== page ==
For me it can be difficult to understand why anyone would take the risk trying to take on such a force of nature.  But it should not be forgotten that many of these people simply do not have resources to cope with such conditions whenever they arise.  As my co-worker Rev’d Emmanuel put it to me, contending with flooded rivers is just a part of life for many Tanzanians here.

Sometimes it’s hard to make sense of such double-edged things, the hope and the havoc that rain can bring.  I guess really life seems to be like that a lot of times.  Either way, the next time I am in church and we give our thanks to God for the rain that is helping people in Dodoma to prosper once more, I will be sure to also say a prayer for those who have tragedy befall them due to the rains as well.

Thursday, January 14, 2016


The past month and a half has been a blast, full of travel and friends, both old and new.  I spent the majority of December at a Swahili school in Iringa, a town that is a three hour bus ride south of Dodoma.  While at language school I met two lovely Norwegian families also taking Swahili courses before starting their mission stints in Tanzania.  It was great to settle down but still experience a different part of Tanzania.

I stayed in the banda (room) on the right
After spending a nice Christmas in Dodoma with a couple of friends I flew off to Cape Town, South Africa to meet up with some friends from YASC for the New Year.  Seeing everyone again, the triumphant reunion of TEAM AFRICA, really lifted my spirits.  We climbed Table Mountain, saw Star Wars VII, toured a vineyard, went to a New Year’s Eve concert, joined thousands of our closest friends at the beach on New Year’s Day...  I had an awesome time.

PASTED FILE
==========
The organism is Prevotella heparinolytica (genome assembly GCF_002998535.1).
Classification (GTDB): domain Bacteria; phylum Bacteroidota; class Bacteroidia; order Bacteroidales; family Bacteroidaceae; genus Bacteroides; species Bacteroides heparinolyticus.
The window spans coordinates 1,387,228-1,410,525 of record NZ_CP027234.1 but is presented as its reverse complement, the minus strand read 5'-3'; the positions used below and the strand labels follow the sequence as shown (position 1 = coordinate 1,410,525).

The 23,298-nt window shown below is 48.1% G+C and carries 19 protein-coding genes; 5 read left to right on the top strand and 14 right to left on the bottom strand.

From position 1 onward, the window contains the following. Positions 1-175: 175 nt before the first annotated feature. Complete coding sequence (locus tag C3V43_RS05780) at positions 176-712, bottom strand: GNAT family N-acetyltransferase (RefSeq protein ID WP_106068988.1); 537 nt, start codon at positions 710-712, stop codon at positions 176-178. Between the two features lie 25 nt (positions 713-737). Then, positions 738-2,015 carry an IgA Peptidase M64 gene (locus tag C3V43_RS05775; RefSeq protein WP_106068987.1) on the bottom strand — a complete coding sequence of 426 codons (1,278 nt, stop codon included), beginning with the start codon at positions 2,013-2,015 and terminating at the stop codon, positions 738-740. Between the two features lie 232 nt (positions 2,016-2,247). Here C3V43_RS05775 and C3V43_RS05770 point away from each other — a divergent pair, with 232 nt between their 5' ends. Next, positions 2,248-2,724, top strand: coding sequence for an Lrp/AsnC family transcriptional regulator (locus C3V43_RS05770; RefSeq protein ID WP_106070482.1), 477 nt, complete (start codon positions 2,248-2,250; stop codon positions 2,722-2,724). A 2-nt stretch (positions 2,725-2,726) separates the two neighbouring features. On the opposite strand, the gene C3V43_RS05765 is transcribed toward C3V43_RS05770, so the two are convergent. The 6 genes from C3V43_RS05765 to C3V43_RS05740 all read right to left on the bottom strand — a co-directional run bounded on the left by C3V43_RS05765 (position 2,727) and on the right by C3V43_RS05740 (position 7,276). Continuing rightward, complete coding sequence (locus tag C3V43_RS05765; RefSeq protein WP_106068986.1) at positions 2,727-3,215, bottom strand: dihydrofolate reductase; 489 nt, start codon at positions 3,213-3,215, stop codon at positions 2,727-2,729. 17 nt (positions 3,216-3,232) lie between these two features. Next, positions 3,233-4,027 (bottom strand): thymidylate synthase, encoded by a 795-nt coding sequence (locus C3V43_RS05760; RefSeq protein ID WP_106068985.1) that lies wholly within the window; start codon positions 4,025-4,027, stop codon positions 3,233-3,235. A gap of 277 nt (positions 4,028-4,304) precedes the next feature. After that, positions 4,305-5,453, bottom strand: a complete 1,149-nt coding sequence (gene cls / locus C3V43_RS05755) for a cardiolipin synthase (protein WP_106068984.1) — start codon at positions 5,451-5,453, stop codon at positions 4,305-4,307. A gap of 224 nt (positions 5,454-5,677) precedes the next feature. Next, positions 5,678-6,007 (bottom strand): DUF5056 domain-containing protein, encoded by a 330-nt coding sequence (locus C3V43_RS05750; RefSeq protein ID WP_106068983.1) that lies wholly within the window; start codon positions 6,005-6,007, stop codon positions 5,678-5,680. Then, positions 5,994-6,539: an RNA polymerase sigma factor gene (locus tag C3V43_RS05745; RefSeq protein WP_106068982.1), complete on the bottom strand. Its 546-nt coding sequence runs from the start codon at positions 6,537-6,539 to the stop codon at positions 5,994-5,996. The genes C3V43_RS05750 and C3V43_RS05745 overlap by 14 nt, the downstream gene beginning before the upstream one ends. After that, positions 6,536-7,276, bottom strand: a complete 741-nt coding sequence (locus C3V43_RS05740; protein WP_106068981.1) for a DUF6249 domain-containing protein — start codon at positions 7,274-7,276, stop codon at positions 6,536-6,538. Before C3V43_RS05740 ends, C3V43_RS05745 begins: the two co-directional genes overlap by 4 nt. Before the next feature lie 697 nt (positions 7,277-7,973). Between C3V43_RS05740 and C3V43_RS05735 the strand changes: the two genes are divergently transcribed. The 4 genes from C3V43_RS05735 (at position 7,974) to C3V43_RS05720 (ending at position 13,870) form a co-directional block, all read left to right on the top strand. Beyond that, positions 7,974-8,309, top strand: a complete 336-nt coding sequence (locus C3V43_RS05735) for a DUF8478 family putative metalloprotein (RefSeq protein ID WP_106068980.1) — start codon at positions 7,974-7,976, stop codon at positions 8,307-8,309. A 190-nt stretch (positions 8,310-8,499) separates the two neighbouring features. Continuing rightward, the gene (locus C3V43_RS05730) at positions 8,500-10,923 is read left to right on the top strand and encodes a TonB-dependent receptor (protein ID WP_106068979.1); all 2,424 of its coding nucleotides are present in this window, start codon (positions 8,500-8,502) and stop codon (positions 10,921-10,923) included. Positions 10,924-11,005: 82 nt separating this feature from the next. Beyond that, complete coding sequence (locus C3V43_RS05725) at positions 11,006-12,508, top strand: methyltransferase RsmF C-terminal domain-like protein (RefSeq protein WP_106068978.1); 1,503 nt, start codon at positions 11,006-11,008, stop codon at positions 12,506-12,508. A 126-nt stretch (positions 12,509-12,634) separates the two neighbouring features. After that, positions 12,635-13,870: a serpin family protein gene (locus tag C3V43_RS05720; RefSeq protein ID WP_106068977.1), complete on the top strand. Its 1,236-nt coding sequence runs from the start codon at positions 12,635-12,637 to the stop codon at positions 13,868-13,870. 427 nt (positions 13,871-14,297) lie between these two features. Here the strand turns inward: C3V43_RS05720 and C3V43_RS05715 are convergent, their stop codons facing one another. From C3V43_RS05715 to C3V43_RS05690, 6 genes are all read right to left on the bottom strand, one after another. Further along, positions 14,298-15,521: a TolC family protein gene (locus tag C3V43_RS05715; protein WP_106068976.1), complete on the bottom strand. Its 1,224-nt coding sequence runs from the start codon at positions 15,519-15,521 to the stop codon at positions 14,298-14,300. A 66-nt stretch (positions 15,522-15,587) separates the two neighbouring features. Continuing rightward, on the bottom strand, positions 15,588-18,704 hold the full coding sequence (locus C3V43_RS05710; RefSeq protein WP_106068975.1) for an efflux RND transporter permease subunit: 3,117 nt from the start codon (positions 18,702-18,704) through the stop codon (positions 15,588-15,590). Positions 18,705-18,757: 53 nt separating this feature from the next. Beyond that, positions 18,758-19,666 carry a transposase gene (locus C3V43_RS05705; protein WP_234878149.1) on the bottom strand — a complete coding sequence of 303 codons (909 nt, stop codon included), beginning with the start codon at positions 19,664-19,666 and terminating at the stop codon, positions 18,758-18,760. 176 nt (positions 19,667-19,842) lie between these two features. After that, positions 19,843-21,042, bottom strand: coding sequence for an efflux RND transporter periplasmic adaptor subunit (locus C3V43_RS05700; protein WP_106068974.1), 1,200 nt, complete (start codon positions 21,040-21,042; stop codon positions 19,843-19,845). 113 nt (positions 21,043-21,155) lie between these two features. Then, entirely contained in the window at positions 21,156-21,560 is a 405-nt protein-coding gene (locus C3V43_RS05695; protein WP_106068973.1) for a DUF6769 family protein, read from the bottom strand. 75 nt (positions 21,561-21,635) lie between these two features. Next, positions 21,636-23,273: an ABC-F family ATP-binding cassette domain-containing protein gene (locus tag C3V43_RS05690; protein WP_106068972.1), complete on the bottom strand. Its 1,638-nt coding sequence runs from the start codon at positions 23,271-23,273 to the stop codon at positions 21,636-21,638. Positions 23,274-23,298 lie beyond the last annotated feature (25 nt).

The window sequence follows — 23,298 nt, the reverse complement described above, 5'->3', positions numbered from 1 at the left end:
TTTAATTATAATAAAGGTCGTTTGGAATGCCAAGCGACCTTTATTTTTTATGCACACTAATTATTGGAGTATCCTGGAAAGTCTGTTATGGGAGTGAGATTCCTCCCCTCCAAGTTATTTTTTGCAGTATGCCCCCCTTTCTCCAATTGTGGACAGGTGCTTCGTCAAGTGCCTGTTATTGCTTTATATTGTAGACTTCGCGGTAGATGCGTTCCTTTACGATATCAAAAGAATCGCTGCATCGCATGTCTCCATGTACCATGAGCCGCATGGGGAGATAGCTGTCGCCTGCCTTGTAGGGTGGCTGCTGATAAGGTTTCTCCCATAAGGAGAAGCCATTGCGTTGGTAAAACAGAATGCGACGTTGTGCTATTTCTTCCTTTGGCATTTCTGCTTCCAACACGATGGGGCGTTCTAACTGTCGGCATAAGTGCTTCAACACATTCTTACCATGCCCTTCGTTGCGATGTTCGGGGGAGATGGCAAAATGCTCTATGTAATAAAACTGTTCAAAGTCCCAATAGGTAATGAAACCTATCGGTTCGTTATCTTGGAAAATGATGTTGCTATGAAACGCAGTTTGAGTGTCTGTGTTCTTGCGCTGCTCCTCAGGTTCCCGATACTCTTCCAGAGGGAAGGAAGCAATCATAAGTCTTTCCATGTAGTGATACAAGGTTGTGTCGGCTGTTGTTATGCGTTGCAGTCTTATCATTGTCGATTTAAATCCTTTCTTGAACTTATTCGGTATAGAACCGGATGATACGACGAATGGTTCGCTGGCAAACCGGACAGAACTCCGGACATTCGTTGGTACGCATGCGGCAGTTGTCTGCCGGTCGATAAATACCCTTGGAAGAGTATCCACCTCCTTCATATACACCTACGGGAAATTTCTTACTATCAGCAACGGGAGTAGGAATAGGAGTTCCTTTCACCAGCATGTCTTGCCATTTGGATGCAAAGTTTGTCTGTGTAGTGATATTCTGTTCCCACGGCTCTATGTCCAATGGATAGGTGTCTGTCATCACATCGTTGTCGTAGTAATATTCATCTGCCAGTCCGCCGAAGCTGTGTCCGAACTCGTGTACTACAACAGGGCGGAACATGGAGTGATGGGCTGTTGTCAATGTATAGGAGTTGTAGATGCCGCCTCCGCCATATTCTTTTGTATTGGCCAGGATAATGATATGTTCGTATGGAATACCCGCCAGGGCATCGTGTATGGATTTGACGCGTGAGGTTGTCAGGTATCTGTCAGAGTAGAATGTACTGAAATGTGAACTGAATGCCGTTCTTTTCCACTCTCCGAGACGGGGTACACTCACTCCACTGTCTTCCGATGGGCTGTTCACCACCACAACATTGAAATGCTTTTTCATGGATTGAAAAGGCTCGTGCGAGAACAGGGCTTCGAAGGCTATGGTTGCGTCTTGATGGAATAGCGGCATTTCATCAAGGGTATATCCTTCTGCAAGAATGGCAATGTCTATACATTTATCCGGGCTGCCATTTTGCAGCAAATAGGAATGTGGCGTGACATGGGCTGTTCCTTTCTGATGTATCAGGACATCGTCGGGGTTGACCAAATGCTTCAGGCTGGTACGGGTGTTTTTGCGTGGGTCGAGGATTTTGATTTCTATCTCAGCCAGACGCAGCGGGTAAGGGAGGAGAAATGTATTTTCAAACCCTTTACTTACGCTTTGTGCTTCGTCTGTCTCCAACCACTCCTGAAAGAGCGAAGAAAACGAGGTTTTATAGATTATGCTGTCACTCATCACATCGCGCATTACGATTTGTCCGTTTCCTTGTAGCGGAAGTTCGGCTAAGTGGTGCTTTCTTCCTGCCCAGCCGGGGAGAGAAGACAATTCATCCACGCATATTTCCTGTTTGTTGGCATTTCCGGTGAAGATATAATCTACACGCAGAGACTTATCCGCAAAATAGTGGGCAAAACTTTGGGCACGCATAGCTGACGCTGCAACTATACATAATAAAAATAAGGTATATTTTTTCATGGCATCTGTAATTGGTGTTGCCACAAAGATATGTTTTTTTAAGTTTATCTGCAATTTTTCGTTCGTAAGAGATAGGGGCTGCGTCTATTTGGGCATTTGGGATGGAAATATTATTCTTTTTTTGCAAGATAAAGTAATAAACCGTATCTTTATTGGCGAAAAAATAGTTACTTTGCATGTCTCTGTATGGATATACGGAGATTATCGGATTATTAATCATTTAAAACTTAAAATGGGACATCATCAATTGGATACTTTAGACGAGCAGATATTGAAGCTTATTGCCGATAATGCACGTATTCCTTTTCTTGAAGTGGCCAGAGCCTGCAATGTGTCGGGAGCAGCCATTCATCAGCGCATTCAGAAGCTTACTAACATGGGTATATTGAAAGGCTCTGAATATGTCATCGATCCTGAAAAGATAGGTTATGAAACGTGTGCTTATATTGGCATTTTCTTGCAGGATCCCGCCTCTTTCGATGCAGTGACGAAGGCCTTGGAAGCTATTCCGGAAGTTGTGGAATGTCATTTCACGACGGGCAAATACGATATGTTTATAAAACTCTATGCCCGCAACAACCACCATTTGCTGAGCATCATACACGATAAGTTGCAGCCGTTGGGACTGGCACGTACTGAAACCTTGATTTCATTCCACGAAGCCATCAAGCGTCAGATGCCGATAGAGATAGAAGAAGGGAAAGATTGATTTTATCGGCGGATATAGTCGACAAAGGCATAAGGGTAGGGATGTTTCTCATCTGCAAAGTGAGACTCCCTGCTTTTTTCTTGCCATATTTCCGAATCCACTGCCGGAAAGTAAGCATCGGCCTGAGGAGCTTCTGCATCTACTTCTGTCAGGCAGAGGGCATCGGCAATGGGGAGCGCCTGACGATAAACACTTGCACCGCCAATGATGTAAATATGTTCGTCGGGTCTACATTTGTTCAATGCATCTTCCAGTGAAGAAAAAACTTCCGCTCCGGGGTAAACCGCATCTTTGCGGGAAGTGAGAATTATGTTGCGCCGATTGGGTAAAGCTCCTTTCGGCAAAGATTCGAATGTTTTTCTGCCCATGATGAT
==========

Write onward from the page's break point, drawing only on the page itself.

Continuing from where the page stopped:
Table Mountain overlooking Cape Town
Now that I am back home in Dodoma and have had some time to reflect on the two trips, I feel like a very lucky guy.  In fact, if I’m being completely honest it’s not just about luck, it’s about privilege.  And while the word “privilege” has become politically charged and is sometimes used as a tool for shaming people, I have found it increasingly important to acknowledge my privilege this year.
The fact that I can spend a year in Tanzania doing YASC is the first thing.  I am a part of communities that could financially and spiritually support me, I have loving and supportive friends, and I come from a country where such a program even exists.  But in some ways my time in Tanzania has widened the scope of what my privilege really looks like.

Vineyard in the foreground, Table Mountain in the background